Personal Life and Family
William Avery “Billy” Bishop was born to William Bishop and Margaret Bishop. His father graduated Law at the Osgoode Hall Law School in Toronto and was a successful lawyer. He was also a Registrar at the Grey County. Worth Bishop was Billy’s older brother whom he shared room with until Worth was sent to the Royal Military College in 1901. Margaret Louise Bishop is their younger sister born in 1895. Billy was closer to his younger sibling since they only have a one year gap. His closeness with his younger sister brought him to meet the love of his life, Margaret Eaton Burden. After a long engagement, they got married on October 17, 1917 ay Timothy Eaton Memorial Church in Toronto. The couple was blessed with a daughter namely Jackie and a son, named Arthur.
Work and Career
Billy was commissioned as an officer for the Mississauga Horse cavalry regiment during the First World War; however, he became ill when they were sent overseas. After he recovered, he was transferred to the 8th Canadian Mounted Rifles and showed off his ability with a gun. He had outstanding eyesight which gave him the advantage of being able to shoot targets that were so far away that normal eyesight could only distinguish as a dot. In June 6, 1915, he left Canada and went to England boarding the cattle-ship Caledonia. Near the coast of Ireland the convoy was attacked with 2 ships being sunk with the loss of 300 Canadians. Luckily, Bishop’s ship was unharmed. While Billy was in France, he transferred to Royal Flying Corps but there was no available spot for pilots in the flight school so he just observed. Later in September, he trained in an Avro 504 flown by Roger Neville. He so was good at taking aerial photographs that he took charge of training the rest of the observers in camera use. On his first combat mission, he was assigned as an aerial spotter for British artillery. The first attempt at takeoff was unsuccessful so he and his partner, Neville, had to remove the bomb load and machineguns. Their task consisted of reporting the coordinates to the British Army whenever they spotted any artillery on the German lines.
When Billy got his pilots wings, he asked to be transferred to France. On March 17, 1917, he flew a Nieuport 17 fighter for he first time. Based on statistics, the life expectancy of a new pilot flying in that sector was 11 days. Billy was lucky to survive as German aces were shooting down British rookie pilots all the time; and he was having trouble controlling his new aircraft. This was just the first struggle for Billy; however, he was soon victorious and shot and wounded Leutnant Theiller. From this time on combat success stories just kept coming. By the end of World War One, "Billy" Bishop had 72 air victories credited to him.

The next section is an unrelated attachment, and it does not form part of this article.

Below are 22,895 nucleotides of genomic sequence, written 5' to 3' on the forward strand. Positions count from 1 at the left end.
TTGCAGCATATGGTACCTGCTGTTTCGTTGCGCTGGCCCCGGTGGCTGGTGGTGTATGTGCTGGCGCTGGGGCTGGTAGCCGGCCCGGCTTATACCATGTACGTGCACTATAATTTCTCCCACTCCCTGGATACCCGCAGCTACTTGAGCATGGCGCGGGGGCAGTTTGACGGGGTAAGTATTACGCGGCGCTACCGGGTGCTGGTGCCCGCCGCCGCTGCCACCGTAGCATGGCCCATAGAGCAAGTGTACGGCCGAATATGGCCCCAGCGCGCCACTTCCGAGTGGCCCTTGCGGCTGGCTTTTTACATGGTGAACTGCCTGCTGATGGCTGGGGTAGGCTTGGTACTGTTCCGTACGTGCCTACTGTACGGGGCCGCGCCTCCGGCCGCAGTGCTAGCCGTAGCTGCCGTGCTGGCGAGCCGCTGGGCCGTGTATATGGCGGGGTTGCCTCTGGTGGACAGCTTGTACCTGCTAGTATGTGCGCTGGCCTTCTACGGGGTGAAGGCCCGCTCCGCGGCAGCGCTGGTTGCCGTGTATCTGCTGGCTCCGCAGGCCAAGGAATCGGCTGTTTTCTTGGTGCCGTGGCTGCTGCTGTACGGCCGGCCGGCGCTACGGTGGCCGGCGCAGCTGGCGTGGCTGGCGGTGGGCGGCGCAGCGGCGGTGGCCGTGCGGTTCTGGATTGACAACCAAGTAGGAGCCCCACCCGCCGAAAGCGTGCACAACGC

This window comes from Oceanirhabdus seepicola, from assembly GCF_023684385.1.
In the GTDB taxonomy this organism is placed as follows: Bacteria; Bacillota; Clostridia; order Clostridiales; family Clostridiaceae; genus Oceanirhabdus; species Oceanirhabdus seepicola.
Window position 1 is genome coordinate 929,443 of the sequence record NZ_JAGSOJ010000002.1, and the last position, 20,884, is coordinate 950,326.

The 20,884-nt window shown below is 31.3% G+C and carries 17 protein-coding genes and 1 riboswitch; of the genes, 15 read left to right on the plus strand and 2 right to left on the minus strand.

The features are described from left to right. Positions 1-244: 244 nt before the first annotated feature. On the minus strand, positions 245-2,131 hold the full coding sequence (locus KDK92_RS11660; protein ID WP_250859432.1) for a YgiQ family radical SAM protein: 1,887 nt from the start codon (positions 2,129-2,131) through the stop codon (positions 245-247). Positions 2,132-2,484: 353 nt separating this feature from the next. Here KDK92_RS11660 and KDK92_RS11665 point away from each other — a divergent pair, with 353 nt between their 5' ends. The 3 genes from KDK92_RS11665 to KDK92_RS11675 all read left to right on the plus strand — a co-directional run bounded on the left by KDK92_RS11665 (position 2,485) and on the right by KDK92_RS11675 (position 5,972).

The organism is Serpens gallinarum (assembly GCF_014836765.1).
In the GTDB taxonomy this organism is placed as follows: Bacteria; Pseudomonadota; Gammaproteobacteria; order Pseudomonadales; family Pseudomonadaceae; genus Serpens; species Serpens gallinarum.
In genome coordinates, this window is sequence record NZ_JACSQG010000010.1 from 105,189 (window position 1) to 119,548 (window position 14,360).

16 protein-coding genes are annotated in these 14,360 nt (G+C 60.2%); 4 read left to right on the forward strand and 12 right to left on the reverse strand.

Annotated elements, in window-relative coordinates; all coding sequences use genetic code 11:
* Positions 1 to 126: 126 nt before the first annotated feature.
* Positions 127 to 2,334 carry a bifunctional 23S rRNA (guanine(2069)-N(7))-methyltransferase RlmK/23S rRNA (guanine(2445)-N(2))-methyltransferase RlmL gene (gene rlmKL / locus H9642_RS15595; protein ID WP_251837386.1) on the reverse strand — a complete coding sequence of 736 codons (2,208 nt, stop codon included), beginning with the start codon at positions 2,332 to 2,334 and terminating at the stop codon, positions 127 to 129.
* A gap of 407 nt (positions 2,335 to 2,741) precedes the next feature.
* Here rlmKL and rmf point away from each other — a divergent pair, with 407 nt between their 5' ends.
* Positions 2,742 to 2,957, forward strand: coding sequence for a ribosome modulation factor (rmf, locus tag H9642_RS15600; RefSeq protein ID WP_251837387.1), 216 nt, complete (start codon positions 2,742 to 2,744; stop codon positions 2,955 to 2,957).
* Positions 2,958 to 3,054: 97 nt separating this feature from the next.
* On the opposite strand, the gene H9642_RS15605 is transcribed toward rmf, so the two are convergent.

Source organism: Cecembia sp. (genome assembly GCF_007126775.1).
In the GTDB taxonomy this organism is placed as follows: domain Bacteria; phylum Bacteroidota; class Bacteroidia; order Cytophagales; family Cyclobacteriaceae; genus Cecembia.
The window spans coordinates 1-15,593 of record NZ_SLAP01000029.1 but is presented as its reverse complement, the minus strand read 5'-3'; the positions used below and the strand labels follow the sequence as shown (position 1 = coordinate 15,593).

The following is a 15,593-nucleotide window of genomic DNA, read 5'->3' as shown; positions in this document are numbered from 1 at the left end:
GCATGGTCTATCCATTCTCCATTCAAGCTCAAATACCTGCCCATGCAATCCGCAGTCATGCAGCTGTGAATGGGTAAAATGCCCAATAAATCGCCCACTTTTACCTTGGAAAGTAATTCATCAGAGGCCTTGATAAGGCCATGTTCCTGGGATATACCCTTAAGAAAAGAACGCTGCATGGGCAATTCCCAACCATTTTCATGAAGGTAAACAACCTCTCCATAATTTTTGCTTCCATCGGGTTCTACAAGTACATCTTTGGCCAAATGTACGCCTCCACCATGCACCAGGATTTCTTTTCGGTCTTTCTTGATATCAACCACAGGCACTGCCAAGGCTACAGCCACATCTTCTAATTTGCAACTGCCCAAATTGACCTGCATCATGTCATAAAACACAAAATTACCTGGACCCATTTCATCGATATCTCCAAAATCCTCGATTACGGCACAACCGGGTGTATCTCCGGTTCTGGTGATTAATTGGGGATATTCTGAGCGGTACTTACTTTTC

Billy died in his sleep on September 11, 1956 in Palm Beach, Florida. He was given a full Air Force Honours during the funeral service in Toronto, Ontario. His body was cremated and the ashes were buried in the family plot in Greenwood Cemetery in Owen Sound, Ontario. A memorial service in his honour was held at St. Paul’s Church, Bristol, Portland Square, Bristol, United Kingdom on September 19, 1956.
Influence & Legacy
His bravery and records of winnings have inspired young combat pilots to be like him. In fact, a famous Canadian play was created - Billy Bishop Goes to War, depicts the true story of a young man whose credibility has been questioned with a lot of controversies. Well, this could be because not all people were able to witness how he successfully survived all those attacks. It was only his mechanic who can prove the stories were not fictitious.
"On the edge of destiny, you must test your strength".
"In nearly all cases where machines have been downed, it was during a fight which had been very short, and the successful burst of fire had occurred within the space of a minute after the beginning of actual hostilities".
"The most important thing in fighting was shooting, next the various tactics in coming into a fight and last of all flying ability itself".